The highest number of Florida elementary and middle schools in at least a decade received "F" grades in the first draft of state report cards issued Friday, despite efforts by state officials to restrict how far grades could fall. In all, 107 elementary and middle schools -- slightly more than 4 percent -- received failing grades on the preliminary report cards. (The numbers also include "combination schools" and high schools that don't have graduating classes.) In 2012, 40 schools got F grades, amounting to just more than 1.5 percent. The department graded 21 more schools this year.That marked the highest number of schools to get an F at least since the program started including learning gains as part of the report card in 2002. And it came despite the State Board of Education agreeing to extend by a year a rule preventing schools from dropping more than one letter grade on the report cards.But without the changes, officials said, 261 schools would have received failing grades. Meanwhile, the standardized test taken by many Florida schoolchildren, the F-CAT, has been ridiculed in recent months for becoming so hard many students can’t pass it. As Regan McCarthy reports, some private schools see that as a new opportunity for growth.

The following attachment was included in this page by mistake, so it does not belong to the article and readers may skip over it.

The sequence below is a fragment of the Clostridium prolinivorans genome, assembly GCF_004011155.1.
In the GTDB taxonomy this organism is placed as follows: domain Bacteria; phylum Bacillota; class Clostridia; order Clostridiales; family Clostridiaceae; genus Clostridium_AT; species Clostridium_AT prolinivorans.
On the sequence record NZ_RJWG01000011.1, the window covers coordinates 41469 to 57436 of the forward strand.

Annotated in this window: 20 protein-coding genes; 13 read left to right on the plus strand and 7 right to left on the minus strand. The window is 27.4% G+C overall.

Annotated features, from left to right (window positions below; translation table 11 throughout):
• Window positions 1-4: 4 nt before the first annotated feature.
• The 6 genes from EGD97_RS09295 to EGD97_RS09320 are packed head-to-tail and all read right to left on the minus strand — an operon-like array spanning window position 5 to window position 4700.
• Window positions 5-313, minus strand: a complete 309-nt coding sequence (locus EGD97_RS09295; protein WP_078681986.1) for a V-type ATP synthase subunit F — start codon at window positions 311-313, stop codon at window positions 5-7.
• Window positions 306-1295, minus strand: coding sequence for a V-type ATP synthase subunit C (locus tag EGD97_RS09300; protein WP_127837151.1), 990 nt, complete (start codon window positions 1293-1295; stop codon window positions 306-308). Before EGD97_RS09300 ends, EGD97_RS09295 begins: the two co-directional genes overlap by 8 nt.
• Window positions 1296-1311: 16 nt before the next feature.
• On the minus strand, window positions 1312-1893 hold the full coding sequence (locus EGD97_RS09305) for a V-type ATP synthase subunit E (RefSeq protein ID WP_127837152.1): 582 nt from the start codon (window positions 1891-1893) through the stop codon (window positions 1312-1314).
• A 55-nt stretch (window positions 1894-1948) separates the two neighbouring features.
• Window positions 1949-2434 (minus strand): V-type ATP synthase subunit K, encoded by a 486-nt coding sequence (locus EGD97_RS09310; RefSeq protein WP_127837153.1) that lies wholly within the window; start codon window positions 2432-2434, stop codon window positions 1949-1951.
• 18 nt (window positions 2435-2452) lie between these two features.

School districts across the nation are adopting security systems that collect biological data. The issue recently caused a stir in Florida when Polk County Schools decided to incorporate a biometric data system. Now as Lynn Hatter reports, the use iris scans and similar tech could soon be banned in Florida schools.
It’s been nearly two weeks since anti-stand-your-ground protestors began occupying Florida Governor Rick Scott’s outer office, demanding he call a special legislative session. This week, capitol police revealed what they say it’s costing taxpayers to let the group stay. As Ryan Benk reports, some are asking if they’re overstaying their welcome.
The University of South Florida is awaiting a response from the state about whether the school’s researchers can dig up the human remains of boys believed to have died over a 60-year period at the infamous Dozier School for Boys. State officials contend they don’t have the authority to grant such a request. But as Sascha Cordner reports, some wonder if that’s the real reason for the denial.
Back during this year’s Florida Legislative Session, state house members turned down billions of dollars in federal Medicaid money. As Carol Gentry at Florida Public Radio Station WUSF in Tampa tells us, that allergy to money from Washington has also extended to a seemingly benign hotline to help consumers get answers to insurance questions.